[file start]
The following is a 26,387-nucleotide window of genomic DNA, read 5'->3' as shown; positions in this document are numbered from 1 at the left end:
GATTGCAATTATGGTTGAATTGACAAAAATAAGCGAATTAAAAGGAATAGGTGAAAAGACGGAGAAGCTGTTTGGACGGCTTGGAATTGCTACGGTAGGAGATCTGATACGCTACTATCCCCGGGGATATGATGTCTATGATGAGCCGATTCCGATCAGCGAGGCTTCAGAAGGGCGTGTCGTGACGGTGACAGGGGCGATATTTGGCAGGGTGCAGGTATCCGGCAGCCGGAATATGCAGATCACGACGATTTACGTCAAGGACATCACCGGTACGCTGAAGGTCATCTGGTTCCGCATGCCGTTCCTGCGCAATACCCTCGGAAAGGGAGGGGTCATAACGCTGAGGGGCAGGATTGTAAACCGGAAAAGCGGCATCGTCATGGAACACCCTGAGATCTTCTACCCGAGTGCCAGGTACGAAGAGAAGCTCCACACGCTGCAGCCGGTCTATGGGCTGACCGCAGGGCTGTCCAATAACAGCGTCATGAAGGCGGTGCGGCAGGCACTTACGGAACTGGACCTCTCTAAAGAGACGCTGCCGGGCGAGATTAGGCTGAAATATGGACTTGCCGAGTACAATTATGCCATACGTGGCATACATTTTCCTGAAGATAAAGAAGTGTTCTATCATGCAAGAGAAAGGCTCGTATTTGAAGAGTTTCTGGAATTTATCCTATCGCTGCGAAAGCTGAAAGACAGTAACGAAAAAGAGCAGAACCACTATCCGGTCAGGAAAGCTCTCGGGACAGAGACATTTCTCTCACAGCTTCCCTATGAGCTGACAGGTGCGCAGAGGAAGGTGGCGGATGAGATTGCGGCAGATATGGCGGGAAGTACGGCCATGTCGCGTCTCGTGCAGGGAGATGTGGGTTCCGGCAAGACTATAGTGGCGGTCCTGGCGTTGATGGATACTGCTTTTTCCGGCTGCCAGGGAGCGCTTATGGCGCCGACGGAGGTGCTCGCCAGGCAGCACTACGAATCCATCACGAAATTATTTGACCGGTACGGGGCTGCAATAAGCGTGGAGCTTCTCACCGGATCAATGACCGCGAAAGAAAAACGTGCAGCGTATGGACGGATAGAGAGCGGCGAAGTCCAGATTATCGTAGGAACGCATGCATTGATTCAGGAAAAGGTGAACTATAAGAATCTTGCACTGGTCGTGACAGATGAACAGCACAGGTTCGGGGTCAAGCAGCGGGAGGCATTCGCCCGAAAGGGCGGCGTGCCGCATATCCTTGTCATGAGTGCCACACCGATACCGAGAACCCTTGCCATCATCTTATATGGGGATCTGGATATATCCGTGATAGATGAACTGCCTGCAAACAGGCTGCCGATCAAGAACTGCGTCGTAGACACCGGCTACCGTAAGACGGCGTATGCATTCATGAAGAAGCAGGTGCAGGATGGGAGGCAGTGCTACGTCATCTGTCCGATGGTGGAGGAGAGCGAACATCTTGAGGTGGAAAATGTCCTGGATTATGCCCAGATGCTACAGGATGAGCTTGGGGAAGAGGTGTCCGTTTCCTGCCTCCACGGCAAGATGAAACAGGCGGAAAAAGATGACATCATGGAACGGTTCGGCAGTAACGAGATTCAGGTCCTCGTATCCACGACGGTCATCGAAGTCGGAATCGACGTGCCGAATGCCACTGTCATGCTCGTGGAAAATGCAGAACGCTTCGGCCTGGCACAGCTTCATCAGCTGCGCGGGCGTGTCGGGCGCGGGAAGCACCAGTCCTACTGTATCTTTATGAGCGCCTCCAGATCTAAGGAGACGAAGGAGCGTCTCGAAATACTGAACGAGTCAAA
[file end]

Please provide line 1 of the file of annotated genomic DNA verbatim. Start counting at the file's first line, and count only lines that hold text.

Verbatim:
The following is a 26,387-nucleotide window of genomic DNA, read 5'->3' as shown; positions in this document are numbered from 1 at the left end: